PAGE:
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The Culinary Experience at UMCDC

Food + Nutrition

Nutrition is a major factor in the physical, social, mental, and emotional development of children. UMCDC offers a good opportunity to establish nutritionally sound eating habits as well as an understanding of the relationship between eating together, food, serving portions, health, and growth.

Our goal is to have a positive influence in broadening children’s food experiences while being conscious of young children’s tastes, appetites and choke-able food restrictions.

UMCDC’s cook is responsible for providing infants, toddlers, and preschoolers with a nutritious and balanced breakfast, lunch, and afternoon snack. A variety of high quality, wholesome, unprocessed foods that exceed USDA’s Child and Adult Care Food Program requirements are offered. Both vegetarian and non-vegetarian menus are available.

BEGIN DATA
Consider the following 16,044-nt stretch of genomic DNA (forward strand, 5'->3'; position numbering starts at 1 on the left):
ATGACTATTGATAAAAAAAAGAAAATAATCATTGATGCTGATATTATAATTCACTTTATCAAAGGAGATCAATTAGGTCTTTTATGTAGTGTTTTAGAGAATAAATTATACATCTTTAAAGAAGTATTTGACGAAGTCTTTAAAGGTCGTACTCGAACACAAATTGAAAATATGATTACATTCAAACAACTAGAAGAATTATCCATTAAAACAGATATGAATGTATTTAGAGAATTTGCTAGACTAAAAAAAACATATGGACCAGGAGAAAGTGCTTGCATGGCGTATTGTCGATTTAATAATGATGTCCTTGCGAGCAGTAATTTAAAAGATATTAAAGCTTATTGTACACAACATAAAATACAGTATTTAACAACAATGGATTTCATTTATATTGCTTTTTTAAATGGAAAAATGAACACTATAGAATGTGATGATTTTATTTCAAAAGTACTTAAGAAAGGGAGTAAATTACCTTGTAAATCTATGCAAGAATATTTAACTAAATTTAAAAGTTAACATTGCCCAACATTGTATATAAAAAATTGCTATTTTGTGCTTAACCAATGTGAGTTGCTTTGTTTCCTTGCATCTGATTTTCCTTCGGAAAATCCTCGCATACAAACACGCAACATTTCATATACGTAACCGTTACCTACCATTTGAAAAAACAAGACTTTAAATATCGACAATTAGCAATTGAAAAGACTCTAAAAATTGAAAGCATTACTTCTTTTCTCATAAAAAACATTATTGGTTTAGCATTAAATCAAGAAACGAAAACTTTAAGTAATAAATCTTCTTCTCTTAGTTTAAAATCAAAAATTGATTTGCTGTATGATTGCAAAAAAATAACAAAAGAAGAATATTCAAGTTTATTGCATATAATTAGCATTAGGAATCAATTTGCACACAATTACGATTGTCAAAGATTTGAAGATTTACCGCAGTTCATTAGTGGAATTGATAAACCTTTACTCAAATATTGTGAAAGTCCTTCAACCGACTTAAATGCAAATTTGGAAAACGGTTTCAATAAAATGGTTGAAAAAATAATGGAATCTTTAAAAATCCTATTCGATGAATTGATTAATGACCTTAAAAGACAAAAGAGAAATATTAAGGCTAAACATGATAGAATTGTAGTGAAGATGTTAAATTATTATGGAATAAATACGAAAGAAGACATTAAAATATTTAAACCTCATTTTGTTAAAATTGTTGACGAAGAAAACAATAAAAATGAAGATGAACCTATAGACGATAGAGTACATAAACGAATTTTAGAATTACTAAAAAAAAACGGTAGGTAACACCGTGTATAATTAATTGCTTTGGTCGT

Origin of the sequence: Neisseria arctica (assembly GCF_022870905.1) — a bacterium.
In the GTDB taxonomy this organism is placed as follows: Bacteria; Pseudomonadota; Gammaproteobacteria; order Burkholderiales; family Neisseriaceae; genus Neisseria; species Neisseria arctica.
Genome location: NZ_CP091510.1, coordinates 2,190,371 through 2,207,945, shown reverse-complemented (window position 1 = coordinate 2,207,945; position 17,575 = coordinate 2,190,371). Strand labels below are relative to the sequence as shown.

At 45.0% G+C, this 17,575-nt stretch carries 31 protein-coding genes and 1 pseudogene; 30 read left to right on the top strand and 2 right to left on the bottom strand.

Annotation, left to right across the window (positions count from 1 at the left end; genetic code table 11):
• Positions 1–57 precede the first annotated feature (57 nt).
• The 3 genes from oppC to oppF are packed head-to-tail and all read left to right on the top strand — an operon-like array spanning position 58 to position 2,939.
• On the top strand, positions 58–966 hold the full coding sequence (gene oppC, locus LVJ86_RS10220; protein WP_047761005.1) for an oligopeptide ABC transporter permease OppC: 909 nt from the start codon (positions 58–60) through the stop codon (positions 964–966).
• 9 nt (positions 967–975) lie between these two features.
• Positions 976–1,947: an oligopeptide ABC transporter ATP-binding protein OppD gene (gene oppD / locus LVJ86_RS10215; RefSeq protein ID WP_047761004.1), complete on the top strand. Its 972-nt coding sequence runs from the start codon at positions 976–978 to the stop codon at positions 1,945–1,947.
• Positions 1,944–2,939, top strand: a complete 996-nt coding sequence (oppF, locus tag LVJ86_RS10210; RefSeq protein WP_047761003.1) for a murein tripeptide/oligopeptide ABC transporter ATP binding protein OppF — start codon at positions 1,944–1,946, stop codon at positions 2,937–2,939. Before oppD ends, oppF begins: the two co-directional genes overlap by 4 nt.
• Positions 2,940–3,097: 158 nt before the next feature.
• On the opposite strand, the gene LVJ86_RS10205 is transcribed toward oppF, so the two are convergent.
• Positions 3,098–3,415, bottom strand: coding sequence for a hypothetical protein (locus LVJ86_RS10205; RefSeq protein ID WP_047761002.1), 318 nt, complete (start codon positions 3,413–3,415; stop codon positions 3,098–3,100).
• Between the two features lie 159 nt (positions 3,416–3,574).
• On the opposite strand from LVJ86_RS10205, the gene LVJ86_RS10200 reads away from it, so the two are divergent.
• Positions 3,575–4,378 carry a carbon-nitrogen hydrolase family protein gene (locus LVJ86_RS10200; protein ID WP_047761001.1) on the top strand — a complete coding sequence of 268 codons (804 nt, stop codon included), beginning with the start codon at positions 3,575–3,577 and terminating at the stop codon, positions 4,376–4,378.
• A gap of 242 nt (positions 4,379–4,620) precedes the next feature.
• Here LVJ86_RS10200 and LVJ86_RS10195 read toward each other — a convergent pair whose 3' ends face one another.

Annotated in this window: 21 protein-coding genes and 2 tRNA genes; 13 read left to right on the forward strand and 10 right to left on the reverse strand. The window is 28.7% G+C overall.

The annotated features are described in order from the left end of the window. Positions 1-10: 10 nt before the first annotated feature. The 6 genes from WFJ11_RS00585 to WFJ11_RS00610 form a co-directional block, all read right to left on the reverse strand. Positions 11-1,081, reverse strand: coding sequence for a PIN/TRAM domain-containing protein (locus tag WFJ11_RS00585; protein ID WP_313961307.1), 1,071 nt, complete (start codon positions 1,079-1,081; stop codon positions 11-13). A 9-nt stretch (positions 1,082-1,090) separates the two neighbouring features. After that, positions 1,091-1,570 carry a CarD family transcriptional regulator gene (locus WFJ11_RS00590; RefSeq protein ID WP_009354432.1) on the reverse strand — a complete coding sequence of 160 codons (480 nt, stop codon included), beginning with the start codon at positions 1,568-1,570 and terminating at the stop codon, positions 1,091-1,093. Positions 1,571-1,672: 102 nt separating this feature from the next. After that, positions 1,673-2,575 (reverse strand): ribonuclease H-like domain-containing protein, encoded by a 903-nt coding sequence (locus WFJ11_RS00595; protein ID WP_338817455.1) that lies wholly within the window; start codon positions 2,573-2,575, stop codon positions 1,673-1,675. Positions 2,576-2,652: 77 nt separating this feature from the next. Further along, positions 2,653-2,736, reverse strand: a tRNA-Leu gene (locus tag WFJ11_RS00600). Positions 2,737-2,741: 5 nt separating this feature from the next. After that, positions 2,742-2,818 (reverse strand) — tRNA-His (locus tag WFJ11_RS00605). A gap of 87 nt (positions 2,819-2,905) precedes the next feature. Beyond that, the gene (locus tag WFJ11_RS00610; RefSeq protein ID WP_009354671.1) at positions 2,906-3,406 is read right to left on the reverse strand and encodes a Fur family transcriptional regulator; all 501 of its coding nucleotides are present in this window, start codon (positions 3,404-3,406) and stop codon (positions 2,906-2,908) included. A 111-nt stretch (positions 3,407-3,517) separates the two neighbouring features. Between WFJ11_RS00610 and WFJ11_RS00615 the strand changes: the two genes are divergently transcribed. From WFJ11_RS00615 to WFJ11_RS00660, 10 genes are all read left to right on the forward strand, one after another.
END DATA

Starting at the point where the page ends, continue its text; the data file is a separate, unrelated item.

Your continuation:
We provide infants with commercial baby food and formula containing no added sugar or salt. Breast milk may be stored and served to attendants in accordance with Minnesota DHS licensing, or mothers may prefer to come to UMCDC and nurse in the room set aside for this purpose.

Parents may purchase lunch for $3.00, if they notify the front desk no later than 9:00 am on the day of their lunch visit.

Accommodating for Special Dietary Needs

Parents of children with special dietary needs must consult with UMCDC’s cook as well as the child’s teacher regarding substitutions. Following this, a special diet statement form (available upon request from the front desk) must be completed, signed by your child’s health care provider and submitted to the cook before we can serve your child a meal substitution.

Parent requests for vegetarian or religious/cultural substitutions are accommodated to a practical degree for feeding a large population of young children within government and program guidelines. The cook decides what vegetarian alternatives for meat, poultry, or fish are to be provided.

Food Brought from Home

For medically authorized, special dietary needs, UMCDC reserves the right to require that parents provide the food substitutes from home. Due to our need to control food allergies as much as possible, this is the only situation in which food may be brought into the building.

Little girl biting into an apple slice

Toddler smiling while eating a sandwhich

Toddler licking their fingers during lunchtime